Toward the end of the 18th century, the question of who controlled navigation rights on the Mississippi River--then the western border of the United States--became one of vital importance. France had originally claimed Louisiana, a vast tract of uncharted wilderness west of the Mississippi, but ceded it to Spain in 1762, prior to the 1763 Treaty of Paris. On October 1, 1800, Spain secretly transferred the land back to France.
President Thomas Jefferson learned of the transfer in 1801. He sent Robert R. Livingston as U.S. Minister to France with instructions to negotiate for a port at the mouth of the Mississippi or, failing that, for permanent trading rights at the port of New Orleans. In January 1803, Jefferson dispatched James Monroe to France with an appropriation from Congress to buy New Orleans, as well as eastern and western Florida, if possible.
On April 11, the night before Monroe joined him in Paris, Livingston was informed that Napoleon was willing to sell the entire territory of Louisiana to the U.S. Aware that they were overstepping their authority, but worried that the amazing offer might be rescinded, Livingston and Monroe quickly began formal negotiations with Francois Barbé-Marbois, France's minister of finance. They agreed upon a price of $15 million, and in early May they signed a treaty to seal the transaction. The treaty was dated April 30, 1803.
The U.S. Constitution did not stipulate either how the country could acquire new territory or who had the power to do so. Some Congressmen and other government officials questioned the legality of the treaty and, in fact, it was not even in keeping with Jefferson's own strict interpretation of the Constitution. Nevertheless, Jefferson saw clearly how the acquisition of Louisiana would greatly benefit the young country and realized that waiting for passage of a Constitutional amendment would jeopardize the purchase. Jefferson persuaded Congress to approve the treaty, and it was ratified by the Senate on October 20.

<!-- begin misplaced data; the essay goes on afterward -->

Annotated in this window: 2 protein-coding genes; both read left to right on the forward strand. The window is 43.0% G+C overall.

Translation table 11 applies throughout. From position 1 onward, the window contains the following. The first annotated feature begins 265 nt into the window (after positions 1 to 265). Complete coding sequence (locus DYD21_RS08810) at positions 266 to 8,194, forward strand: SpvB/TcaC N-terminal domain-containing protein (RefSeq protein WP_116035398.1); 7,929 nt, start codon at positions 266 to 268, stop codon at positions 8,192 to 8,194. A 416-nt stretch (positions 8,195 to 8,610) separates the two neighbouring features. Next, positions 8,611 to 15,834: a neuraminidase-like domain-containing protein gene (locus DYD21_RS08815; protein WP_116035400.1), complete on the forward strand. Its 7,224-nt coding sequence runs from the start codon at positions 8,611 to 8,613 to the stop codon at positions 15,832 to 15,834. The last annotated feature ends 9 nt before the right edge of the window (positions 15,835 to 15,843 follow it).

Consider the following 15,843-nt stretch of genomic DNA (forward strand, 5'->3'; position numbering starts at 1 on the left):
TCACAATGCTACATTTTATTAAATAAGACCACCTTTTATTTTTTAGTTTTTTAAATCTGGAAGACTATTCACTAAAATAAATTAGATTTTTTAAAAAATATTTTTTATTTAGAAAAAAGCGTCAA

On December 20, 1803, the United States took possession of its new territory at a ceremony in New Orleans. The vast territory of Louisiana was bounded on the east by the Mississippi River and on the south by the Gulf of Mexico, but no one, including the French, knew just how far west and north it stretched. Subsequent treaties settled the area at 883,072 square miles; defined the northern boundary as reaching to Canada and the western as running generally northwest along the Rocky Mountains to the middle of what is now Montana; and also surrendered the gulf coast of Mississippi, Alabama and Florida to the U.S.